ARTS AND SCIENCES 'I1 r
. First Semester Crs. Second Semester Crs.
my ls Chemistry 130a (Organic) 5 Chemistry 130b (Organic) 5
Cul`- Chemistry 1402. (Physical) 3 Chemistry 140b (Physical) 3
_t d Chemistry 144a (Physical Lab.) 2 Chemistry_ 144b (Physical Lab.) 2
> u Y German C21b 3 Mathematics 105 (Differential
Work Economics 1 3 Equations) _ 3
English 30 2 *Elect1ve, Humanities 3
Con- Elective, Humanities 3 *Elective, Social Studies 3
vised Q I-9
First Semester Crs. Second Semester Crs.
?I1Ch Chemistry 110a (Advanced Chemistry 110b (Advanced '
1 Inorganic) 2 Inorganic) _ 2
an` Chemistry 120 (Advanced Chemistry 111 (Inorganic
Durga Qualitative) 3 Laboratory) _ 1
Chemistry 133 (Qualitative Chemistry 121 (Semimicro
HT Of Organic) 3 Quantitative Analysis) 3
th Chemistry 160 (Industrial) 3 Chemistry 161 (Industrial) 2
ese Chemistry 181 (Chemical 1 Cgemistry 141 (Chemical 3
Literature) hermo ynamics
b the TChemistry 188a (Seminar) 0 i*Chemistry 188b (Seminar) 1
IS 19. fBiological Science 3 ;tBiological Science 3
_ Ekective (Physics or 3 Elective (Chemistry or Geology) 3
hav- Q E
usive Total number of semester hours required for a degree _.............154
aslde * Electives are to be chosen from courses designated by the Department
of Chemistry. A student who is planning on graduate _work may sub- ~
sgtute six semester hours of French for the requirement in the
jjstyy TChemistry 18Ra, b (Undergraduate Seminar). Each senior is required
to present a, minimum of four reports to the studentfaculty group to earn
gme semesel; hour of ciiedit. Attegdtance at tle seminar for two semesters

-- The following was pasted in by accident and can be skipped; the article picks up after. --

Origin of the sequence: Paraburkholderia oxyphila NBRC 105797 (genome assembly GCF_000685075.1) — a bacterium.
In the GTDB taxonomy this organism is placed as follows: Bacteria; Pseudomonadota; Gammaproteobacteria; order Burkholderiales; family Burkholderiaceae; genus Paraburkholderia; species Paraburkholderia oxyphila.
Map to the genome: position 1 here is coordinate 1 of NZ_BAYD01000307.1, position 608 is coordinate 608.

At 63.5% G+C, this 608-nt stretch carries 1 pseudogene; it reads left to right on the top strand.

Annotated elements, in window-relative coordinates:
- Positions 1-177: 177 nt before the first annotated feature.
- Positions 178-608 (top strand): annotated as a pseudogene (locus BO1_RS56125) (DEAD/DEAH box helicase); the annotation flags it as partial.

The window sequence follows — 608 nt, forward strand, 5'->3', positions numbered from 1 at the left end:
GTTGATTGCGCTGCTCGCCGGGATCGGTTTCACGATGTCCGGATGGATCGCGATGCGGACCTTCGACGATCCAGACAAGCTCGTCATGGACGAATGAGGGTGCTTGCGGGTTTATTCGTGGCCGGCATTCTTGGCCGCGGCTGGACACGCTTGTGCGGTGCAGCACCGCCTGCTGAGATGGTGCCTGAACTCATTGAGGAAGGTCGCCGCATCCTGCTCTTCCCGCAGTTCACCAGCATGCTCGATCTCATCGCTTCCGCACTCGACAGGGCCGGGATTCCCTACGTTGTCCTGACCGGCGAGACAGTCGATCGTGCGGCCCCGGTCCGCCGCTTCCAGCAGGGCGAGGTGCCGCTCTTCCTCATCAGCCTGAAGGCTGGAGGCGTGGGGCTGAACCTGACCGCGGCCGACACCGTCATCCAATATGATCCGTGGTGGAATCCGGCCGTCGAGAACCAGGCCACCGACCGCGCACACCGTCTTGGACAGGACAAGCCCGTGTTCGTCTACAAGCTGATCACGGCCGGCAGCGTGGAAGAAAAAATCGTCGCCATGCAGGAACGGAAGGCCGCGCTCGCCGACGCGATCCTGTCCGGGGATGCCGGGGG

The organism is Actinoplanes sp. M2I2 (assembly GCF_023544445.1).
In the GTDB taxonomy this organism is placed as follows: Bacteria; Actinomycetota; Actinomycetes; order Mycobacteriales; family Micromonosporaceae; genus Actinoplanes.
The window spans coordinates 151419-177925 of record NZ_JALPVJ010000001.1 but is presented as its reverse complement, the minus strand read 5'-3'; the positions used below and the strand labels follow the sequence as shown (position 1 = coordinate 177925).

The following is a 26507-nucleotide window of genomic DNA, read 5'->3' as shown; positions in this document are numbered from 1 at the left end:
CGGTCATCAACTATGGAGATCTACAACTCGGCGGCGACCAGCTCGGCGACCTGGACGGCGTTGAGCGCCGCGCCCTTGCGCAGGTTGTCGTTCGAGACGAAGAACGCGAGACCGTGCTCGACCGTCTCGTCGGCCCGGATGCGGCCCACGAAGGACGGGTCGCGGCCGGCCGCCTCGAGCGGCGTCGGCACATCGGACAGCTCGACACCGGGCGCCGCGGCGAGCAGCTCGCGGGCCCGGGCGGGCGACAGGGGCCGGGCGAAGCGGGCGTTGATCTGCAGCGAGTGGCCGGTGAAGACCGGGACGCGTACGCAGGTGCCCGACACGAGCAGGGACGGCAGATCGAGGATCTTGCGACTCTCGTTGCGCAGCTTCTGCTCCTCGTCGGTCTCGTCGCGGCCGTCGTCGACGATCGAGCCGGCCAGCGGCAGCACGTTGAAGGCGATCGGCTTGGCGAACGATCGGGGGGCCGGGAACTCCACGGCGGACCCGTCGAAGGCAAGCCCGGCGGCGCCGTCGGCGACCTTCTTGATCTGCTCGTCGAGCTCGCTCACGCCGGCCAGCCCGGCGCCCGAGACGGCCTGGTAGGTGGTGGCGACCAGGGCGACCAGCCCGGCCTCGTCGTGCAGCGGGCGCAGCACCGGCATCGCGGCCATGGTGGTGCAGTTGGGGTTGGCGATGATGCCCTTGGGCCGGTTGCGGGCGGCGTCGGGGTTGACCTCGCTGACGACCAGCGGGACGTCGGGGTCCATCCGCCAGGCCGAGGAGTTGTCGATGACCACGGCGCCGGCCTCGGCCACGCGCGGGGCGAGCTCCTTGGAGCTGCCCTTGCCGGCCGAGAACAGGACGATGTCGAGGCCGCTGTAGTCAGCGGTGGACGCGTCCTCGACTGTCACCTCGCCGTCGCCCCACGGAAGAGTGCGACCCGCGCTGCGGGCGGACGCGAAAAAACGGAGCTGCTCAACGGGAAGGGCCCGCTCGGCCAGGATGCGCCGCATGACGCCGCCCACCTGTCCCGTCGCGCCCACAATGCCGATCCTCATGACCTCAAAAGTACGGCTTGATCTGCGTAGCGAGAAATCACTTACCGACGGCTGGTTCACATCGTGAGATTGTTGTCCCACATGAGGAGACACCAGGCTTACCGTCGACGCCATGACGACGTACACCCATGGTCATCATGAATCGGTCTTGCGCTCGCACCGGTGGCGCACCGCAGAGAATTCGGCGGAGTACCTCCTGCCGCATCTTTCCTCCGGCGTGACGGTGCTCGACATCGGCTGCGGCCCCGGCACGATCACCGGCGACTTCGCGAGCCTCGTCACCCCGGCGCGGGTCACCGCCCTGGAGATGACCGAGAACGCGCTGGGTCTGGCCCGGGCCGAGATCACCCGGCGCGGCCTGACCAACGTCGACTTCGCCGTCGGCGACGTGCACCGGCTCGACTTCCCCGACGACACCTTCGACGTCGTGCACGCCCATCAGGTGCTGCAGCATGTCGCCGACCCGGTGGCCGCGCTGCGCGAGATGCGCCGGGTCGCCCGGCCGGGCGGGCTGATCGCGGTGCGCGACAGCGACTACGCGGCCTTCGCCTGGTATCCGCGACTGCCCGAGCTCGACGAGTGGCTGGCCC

s require efore one iour of cre i is earne .
Crs. rThe Biological Science requirement may be met by courses in this
2 field selected with the approval of the Department of Chemistry. =
3 The requirements in physical education must be met by the completion
of Kork prescribed by the Department of Physical Education, without
3 crec t.
E Courses in the field of Economics are concerned with that seg-
20 ment of human behavior which is directed toward securing a liv-
ing. The list of courses includes the Principles of Economics,
CTS Economic History, Applied Economics, Business Cycles, Labor
2 Problems, Money and Banking, Public Finance, Public Utilities,
4 . . . . . .
S) 4 The economic activity constitutes a substantial proportion of
g mans total activity and is therefore worthy of study from the
2 standpoint of acquiring a liberal education.
21 Students interested in majoring in economics and in preparing
themselves as professional economists or as specialists in such
fields as taxation, labor relations, finance and statistics, should
add to their program of study other social science subjects and
work in Commerce or Business Administration. The latter courses
assist greatly in understanding the field of Economics.